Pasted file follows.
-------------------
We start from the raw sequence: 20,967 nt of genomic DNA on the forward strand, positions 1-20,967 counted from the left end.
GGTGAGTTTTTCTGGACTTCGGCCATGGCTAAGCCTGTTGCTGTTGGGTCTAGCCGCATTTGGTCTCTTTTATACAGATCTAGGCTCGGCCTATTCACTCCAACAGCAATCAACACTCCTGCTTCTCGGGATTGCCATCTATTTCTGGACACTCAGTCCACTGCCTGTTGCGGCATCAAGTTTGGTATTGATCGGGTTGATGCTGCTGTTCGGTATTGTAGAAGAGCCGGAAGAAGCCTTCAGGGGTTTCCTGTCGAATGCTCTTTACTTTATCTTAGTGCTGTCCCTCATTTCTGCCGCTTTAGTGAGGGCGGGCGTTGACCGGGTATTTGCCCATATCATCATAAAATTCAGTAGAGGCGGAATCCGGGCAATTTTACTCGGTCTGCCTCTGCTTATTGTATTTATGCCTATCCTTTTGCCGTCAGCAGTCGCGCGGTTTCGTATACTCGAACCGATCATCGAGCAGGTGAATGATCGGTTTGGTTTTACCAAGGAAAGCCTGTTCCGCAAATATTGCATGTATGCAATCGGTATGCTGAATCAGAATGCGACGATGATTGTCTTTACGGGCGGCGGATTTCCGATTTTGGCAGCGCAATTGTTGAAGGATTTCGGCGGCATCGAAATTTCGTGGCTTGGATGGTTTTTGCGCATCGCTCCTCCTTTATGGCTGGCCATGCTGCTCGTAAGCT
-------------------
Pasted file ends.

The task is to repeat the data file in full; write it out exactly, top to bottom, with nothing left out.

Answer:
We start from the raw sequence: 20,967 nt of genomic DNA on the forward strand, positions 1-20,967 counted from the left end.
GGTGAGTTTTTCTGGACTTCGGCCATGGCTAAGCCTGTTGCTGTTGGGTCTAGCCGCATTTGGTCTCTTTTATACAGATCTAGGCTCGGCCTATTCACTCCAACAGCAATCAACACTCCTGCTTCTCGGGATTGCCATCTATTTCTGGACACTCAGTCCACTGCCTGTTGCGGCATCAAGTTTGGTATTGATCGGGTTGATGCTGCTGTTCGGTATTGTAGAAGAGCCGGAAGAAGCCTTCAGGGGTTTCCTGTCGAATGCTCTTTACTTTATCTTAGTGCTGTCCCTCATTTCTGCCGCTTTAGTGAGGGCGGGCGTTGACCGGGTATTTGCCCATATCATCATAAAATTCAGTAGAGGCGGAATCCGGGCAATTTTACTCGGTCTGCCTCTGCTTATTGTATTTATGCCTATCCTTTTGCCGTCAGCAGTCGCGCGGTTTCGTATACTCGAACCGATCATCGAGCAGGTGAATGATCGGTTTGGTTTTACCAAGGAAAGCCTGTTCCGCAAATATTGCATGTATGCAATCGGTATGCTGAATCAGAATGCGACGATGATTGTCTTTACGGGCGGCGGATTTCCGATTTTGGCAGCGCAATTGTTGAAGGATTTCGGCGGCATCGAAATTTCGTGGCTTGGATGGTTTTTGCGCATCGCTCCTCCTTTATGGCTGGCCATGCTGCTCGTAAGCT